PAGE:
Can you be nostalgic for a place you never lived in, for a time long gone before you were born? I certainly never lived in Waukegan, Illinois in the summer of 1928 as a 12-year old boy named Douglas Spalding, but Ray Bradbury has perfectly evoked a magical world of a long-lost Midwest small town as seen from the eyes of a bright, energetic young boy.
You would think small town life is fairly boring and uneventful, but in the lyrical hands of Bradbury, think again. The short vignettes he tells are always unexpected, and verge from wryly-amusing to heart-breaking to outright terrifying, all because of the skill and love with which Bradbury approaches these characters.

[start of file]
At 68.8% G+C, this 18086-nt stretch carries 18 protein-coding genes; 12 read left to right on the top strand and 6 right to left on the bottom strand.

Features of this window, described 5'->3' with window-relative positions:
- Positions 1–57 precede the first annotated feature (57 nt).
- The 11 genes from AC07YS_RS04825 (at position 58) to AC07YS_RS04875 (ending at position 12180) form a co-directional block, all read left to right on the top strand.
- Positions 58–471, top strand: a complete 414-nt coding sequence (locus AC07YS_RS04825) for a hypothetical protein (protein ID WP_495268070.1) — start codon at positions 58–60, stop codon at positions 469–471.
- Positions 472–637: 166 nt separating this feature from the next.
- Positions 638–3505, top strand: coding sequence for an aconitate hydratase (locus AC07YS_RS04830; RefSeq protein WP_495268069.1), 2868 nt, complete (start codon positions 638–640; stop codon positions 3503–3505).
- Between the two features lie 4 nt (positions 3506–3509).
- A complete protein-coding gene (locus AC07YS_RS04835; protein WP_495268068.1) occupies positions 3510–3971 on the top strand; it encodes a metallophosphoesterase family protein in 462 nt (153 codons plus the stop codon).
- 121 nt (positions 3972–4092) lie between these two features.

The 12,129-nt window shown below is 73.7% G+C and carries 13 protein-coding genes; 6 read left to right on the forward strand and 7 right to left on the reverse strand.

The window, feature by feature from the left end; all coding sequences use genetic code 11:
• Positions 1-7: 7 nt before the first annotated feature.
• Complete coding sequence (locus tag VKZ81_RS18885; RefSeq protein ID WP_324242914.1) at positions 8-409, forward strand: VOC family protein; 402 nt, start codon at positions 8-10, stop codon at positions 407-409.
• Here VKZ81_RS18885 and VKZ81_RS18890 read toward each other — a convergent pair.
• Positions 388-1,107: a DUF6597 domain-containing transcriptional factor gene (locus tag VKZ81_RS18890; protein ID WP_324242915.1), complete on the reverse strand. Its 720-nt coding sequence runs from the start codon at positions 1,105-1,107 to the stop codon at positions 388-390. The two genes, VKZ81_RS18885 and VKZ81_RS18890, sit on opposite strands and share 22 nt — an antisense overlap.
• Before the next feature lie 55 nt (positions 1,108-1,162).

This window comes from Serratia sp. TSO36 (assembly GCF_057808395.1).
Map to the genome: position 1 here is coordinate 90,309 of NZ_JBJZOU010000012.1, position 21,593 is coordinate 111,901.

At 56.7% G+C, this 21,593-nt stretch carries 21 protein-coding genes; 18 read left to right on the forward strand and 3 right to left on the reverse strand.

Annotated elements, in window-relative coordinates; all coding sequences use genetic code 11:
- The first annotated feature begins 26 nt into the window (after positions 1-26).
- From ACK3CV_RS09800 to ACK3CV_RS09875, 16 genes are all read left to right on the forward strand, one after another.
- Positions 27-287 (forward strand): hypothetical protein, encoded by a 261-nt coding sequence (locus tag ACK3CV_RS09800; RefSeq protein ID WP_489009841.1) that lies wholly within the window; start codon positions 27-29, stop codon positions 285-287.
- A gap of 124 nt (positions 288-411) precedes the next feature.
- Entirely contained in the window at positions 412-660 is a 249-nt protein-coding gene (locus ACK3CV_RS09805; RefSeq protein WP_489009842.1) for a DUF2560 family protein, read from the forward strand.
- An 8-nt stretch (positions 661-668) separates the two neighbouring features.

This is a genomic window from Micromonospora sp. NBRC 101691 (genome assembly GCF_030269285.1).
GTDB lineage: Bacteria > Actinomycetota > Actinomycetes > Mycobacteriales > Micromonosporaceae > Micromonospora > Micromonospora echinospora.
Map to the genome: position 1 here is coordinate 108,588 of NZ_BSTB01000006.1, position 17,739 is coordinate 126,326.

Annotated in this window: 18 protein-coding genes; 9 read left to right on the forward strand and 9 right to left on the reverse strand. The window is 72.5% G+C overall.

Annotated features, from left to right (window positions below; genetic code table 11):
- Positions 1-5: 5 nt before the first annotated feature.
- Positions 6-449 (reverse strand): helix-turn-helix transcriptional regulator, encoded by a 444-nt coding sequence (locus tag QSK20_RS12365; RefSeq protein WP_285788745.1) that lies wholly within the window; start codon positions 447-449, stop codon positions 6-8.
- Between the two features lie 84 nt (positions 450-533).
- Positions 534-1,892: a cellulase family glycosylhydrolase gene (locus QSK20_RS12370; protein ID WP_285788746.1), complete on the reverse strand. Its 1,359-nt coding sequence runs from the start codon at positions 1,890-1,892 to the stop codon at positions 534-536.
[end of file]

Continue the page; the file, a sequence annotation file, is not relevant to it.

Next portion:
Strangely enough, I didn’t like The Martian Chronicles much, because it merely used Mars as a stage to explore his yearning for a lost time and sensibility, but Dandelion Wine captured me fully and completely, much to my surprise. It is such an unabashedly romantic celebration of the good aspect of small-town values, and such an enjoyable read, that even a hardened cynic like me was unable to find fault with the story.
On a personal note, it actually helped that although I grew up in Hawaii, I spent every summer and winter in small-town Delafield, Wisconsin, where my father grew up, and I saw my grandparents and their neighbors in these stories, and the essential decency of regular folk in the Midwest.